Oklahoma City

Last night, at an event here in Tulsa, Preservation Oklahoma and the Tulsa Foundation for Architecture jointly announced the 2016 list of the state's Most Endangered Places. The list includes the Oklahoma State Capitol Building as well as two locations in Tulsa: the Oklahoma Iron Works Building (just northeast of downtown) and the mid-century Abundant Life Building (near 18th and Boulder). However, the ten sites on this year's list are not the only historic-preservation sites endangered in our state.

On this edition of our show, we learn about a documentary film that will be screened tonight (Thursday the 11th) in Helmerich Hall on the TU campus. The screening is free to the public, and it will also feature a panel discussion; it begins at 7pm. The film is question is "Children of the Civil Rights," and our guest is Julia Clifford, who directed it. As noted of this film at the "Children of the Civil Rights" website: "No one knew a group of children in Oklahoma City were heroes; not even the children themselves.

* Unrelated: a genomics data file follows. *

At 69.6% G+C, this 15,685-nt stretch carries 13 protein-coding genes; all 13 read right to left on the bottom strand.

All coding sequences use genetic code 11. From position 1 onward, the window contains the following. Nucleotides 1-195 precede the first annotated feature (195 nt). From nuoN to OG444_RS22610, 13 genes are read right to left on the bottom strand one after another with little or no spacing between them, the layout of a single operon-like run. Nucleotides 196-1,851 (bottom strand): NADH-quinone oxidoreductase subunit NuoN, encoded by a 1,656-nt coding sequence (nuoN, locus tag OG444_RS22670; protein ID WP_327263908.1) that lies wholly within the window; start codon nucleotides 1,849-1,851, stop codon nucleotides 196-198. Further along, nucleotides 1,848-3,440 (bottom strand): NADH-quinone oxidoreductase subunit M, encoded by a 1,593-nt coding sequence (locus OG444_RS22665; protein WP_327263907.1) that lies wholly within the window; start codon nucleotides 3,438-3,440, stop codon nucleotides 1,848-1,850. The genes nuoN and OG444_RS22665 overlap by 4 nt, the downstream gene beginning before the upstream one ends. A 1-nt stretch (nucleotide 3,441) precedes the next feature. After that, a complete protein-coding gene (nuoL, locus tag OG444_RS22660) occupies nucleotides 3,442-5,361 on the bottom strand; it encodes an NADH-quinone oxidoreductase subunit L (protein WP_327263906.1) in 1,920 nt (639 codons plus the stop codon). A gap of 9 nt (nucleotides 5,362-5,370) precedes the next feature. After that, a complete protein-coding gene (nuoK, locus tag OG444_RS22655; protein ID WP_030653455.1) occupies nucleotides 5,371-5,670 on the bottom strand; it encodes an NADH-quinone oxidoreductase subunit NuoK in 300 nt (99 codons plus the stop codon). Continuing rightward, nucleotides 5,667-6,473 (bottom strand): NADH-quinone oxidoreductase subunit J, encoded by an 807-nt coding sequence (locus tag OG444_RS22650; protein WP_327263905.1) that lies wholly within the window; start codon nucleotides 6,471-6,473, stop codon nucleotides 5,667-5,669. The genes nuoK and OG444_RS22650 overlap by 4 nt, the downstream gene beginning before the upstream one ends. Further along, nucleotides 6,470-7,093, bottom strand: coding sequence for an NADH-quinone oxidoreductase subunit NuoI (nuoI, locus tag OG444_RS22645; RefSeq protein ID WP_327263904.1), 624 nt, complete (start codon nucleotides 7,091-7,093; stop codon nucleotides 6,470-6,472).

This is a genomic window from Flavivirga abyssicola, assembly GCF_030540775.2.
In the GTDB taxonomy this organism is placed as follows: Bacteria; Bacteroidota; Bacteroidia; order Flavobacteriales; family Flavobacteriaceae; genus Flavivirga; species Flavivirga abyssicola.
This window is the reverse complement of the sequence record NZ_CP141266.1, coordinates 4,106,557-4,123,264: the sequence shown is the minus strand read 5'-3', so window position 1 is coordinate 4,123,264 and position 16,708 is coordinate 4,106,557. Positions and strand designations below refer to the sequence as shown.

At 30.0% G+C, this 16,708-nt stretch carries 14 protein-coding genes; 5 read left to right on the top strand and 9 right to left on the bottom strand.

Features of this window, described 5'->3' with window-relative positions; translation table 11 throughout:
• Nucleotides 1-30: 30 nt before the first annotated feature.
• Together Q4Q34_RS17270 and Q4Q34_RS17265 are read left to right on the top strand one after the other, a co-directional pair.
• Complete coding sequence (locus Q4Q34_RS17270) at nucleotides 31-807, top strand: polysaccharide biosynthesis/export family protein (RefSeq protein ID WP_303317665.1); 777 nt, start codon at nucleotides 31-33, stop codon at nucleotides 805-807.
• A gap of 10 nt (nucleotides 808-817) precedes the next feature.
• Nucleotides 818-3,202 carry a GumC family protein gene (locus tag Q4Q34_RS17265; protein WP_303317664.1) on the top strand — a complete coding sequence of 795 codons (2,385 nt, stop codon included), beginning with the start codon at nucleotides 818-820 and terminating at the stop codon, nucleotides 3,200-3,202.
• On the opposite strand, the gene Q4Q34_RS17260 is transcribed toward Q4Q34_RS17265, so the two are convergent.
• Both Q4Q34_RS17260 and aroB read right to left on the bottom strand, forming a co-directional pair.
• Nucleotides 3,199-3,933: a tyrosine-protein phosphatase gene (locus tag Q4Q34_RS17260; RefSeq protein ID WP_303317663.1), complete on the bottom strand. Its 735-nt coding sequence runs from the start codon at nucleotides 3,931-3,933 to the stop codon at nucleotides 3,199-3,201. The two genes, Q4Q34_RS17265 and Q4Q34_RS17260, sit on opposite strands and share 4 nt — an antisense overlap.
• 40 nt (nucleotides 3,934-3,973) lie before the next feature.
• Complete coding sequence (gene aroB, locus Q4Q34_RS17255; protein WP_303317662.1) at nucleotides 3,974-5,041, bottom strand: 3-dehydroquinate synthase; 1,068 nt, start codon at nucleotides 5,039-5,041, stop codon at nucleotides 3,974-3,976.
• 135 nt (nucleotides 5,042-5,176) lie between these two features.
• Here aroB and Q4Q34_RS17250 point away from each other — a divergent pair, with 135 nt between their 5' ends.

On this edition of StudioTulsa, a discussion with Ziva Branstetter, the Enterprise Editor at the Tulsa World, where she's also the lead reporter for a three-part series of articles called "Quake Debate." The first of these articles appeared yesterday in that newspaper, and the second is in today's World.

On this edition of ST, we speak by phone with the Oklahoma City-based artist and curator, Nathan Lee. Lee is the curator of "Noir," a newly opened group show at the Living Arts space in downtown Tulsa which includes work from a number of different African-American artists from throughout Oklahoma --- and which will be on exhibit through July 11th. As is noted of this show at the Living Arts of Tulsa website: "'Noir' is an examination of the shifting definition of Black culture.